Concepts and Diagnosis Examine the concepts of normality and abnormality • Abnormality defined by the APA as behavior that causes distress, loss of freedom, physical or emotional pain, increased risk of death or injury to self or causes a disability of some sort
• 7 Criteria for Abnormal Behavior - Rosenhan & Seligman, 1984, came up with a list of characteristics on the behaviors that are majorly present in people regarded as abnormal people and also preformed a study.
o Suffering
o Maladaptiveness
o Irrationality
o Unpredictability
o Vividness and unconventionality
o Observer discomfort
o Violation of moral or ideal standards
• 6 Characteristics of Mental Health - Marie Jahoda, in 1958, devised a list of characteristics which are present in the majority of people who are regarded as normal:
o Efficient self-perception
o Realistic self-esteem and acceptance
o Voluntary control of behavior
o Accurate perception of the world
o Sustaining relationships and providing affection
o Self-direction and productivity
o Evaluation
• Actually applying these criteria means most people would be considered abnormal
• Normalness is culturally determined Discuss validity and
Reliability of diagnosis • Problems with classification
o No physical signs of disorders making it difficult to diagnose
o Lack of agreement using same classification system
• DSM-IV - 64% agreed that it is valid
• ICD-10 - 36% agreed that it was valid
• Great Ormond Street System - 88% agreed that is was valid Cultural and Ethical
Considerations In Diagnosis Culture-bound Syndrome
• Shenjing shuairuo accounts for over 50% of outpatient cases in China
o Not included in DSM-IV but many symptoms are similar to the crtieria for a combo of mood and anxiety disorder in DSM-IV Ethical Considerations in Diagnosis
• Self-fulfilling prophecy
o People who believe they are 'abnormal' may begin to act abnormal thus fulfilling the prophecy they have a psychological illness (Scheff, 1966, not proved with study)
• Racial and ethnic (Jenkins-Hall & Sacco, 1991)
o African American women rated more negatively and less socially competent than European women by therapists watching them on videos of a clinical interview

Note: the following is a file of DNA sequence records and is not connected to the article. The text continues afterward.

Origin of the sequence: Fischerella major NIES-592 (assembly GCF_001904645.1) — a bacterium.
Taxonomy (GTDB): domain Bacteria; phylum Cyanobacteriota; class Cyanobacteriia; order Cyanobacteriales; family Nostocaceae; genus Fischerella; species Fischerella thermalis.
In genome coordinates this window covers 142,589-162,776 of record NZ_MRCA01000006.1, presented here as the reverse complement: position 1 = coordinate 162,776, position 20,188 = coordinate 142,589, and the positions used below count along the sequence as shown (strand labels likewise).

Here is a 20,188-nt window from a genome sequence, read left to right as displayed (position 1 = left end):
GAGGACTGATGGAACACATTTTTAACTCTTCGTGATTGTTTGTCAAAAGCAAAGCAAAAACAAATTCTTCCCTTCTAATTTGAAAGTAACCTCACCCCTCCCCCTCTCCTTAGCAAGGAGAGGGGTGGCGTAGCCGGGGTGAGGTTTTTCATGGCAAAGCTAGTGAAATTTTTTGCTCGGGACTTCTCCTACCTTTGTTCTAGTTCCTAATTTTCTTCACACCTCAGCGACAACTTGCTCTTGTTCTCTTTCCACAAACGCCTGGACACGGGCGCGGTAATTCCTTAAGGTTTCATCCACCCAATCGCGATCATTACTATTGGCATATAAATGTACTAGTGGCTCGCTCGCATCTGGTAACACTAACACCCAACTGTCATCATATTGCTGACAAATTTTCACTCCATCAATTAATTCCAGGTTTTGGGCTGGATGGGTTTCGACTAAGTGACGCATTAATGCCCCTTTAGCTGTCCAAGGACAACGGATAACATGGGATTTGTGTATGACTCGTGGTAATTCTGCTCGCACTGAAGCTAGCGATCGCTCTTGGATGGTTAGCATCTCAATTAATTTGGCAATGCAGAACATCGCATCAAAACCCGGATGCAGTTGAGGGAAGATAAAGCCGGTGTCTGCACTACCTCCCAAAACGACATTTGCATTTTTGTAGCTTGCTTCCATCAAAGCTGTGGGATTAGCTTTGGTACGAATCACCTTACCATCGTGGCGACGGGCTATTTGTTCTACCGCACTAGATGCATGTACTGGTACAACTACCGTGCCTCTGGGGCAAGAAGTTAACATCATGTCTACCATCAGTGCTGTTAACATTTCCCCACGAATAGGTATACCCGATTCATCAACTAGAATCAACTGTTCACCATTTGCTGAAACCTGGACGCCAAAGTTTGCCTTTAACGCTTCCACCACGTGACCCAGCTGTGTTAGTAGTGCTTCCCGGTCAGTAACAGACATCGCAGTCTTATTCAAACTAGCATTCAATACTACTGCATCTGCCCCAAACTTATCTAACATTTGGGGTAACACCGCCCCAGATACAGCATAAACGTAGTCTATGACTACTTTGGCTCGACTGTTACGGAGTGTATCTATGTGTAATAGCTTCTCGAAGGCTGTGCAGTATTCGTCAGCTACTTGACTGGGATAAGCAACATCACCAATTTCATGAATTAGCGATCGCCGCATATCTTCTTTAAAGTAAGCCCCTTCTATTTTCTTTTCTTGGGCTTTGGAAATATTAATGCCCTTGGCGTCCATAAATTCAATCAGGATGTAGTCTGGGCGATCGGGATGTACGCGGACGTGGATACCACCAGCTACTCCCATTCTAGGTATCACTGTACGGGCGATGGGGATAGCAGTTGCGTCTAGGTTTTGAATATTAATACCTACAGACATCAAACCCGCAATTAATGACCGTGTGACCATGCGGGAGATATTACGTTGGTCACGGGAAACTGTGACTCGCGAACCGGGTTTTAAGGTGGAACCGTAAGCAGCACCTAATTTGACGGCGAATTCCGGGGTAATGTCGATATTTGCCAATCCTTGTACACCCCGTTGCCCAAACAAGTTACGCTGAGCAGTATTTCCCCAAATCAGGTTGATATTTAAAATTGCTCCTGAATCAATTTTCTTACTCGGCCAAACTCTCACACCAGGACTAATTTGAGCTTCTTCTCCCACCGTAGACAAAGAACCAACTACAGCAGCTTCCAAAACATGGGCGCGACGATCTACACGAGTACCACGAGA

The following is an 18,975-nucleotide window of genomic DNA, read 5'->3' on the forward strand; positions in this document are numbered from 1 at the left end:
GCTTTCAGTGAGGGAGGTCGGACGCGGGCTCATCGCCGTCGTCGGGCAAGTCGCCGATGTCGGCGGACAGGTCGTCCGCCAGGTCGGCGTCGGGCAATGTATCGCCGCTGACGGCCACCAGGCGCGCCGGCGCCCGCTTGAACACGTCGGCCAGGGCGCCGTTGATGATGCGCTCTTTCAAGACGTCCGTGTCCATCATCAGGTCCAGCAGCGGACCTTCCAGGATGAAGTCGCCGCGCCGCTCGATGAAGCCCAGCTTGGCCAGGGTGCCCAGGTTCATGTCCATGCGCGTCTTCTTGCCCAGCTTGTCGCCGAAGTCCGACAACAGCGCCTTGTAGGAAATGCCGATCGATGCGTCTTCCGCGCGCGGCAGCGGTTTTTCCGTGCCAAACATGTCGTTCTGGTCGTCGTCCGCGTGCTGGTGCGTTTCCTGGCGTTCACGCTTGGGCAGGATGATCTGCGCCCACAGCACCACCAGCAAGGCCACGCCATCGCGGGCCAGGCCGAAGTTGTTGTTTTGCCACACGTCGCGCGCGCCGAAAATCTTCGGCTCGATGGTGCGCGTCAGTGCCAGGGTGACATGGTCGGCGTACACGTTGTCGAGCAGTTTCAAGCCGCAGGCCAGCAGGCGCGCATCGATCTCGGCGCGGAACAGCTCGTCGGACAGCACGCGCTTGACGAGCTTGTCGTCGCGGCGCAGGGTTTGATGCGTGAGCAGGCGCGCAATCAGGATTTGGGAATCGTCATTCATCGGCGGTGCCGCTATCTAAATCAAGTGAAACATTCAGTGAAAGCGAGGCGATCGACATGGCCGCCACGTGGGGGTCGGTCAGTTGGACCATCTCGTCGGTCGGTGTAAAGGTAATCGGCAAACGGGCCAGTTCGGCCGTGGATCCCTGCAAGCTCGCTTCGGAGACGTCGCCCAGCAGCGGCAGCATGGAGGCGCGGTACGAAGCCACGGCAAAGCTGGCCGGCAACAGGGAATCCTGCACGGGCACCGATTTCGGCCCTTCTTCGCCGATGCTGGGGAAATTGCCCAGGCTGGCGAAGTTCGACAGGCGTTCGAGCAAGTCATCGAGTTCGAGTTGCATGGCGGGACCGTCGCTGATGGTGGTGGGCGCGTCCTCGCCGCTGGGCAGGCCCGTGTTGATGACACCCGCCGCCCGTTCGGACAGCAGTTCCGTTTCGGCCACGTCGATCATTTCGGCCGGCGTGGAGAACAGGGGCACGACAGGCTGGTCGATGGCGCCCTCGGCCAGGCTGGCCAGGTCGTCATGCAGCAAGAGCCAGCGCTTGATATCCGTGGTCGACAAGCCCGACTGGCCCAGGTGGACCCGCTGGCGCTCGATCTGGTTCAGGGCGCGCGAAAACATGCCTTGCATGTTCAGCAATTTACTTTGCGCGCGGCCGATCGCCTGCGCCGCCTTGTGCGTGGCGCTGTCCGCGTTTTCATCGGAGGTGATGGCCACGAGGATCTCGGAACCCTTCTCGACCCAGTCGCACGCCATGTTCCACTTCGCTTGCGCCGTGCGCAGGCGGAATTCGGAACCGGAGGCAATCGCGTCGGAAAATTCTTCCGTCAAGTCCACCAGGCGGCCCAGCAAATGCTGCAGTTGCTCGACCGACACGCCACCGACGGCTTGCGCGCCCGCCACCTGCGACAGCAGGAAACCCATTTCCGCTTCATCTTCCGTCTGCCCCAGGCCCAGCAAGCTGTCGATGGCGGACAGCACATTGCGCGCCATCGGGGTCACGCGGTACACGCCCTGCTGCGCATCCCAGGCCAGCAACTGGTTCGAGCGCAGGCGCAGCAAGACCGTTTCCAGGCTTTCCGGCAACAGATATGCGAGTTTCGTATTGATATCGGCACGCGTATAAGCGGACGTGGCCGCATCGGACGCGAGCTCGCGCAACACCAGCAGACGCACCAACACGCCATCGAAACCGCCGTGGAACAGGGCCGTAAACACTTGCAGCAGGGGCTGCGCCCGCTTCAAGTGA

• Only women were used, possible gender difference
• Confirmation bias
o Cognitive bias that leads practioners to assume that patients seeking help are sick and thus look for signs/symptoms that can lead to a diagnosis even if patient is 'normal' (Rosenhan, 1973)
• Powerlessness and depersonalization (no study found)
o Makes assessing patients properly difficult
o Effect of institutionalization where patient has little choice, few rights, not much privacy and a lack of constructive activities affects their 'normal' behavior Studies Conspiration model:
o In order to keep their definition of reality, the family, general practitioners and psychiatrists conspire against the “insane” by imprisoning and degrading them as human beings. Rosenhan (1973) Laing’s (1967)
Aim: To investigate relationship between 5-HTT gene and depression
Participants: 847 Caucasian New Zealanders
Experiment: Had participants give self-reports on depression (cross-check with their friends)
Results: People with short allele for this gene correlated with more vulnerability to depression
Conclusion: Certain diseases based on behavior are caused by genes. In this case, depression is found to be related to the length of the 5-HTT gene. The shorter the 5-HTT gene is; the tendency of getting depression rises. This experiment is one of the few experiments that have supported the theory that the biological function of the body is interrelated with the cognitive aspect of human beings.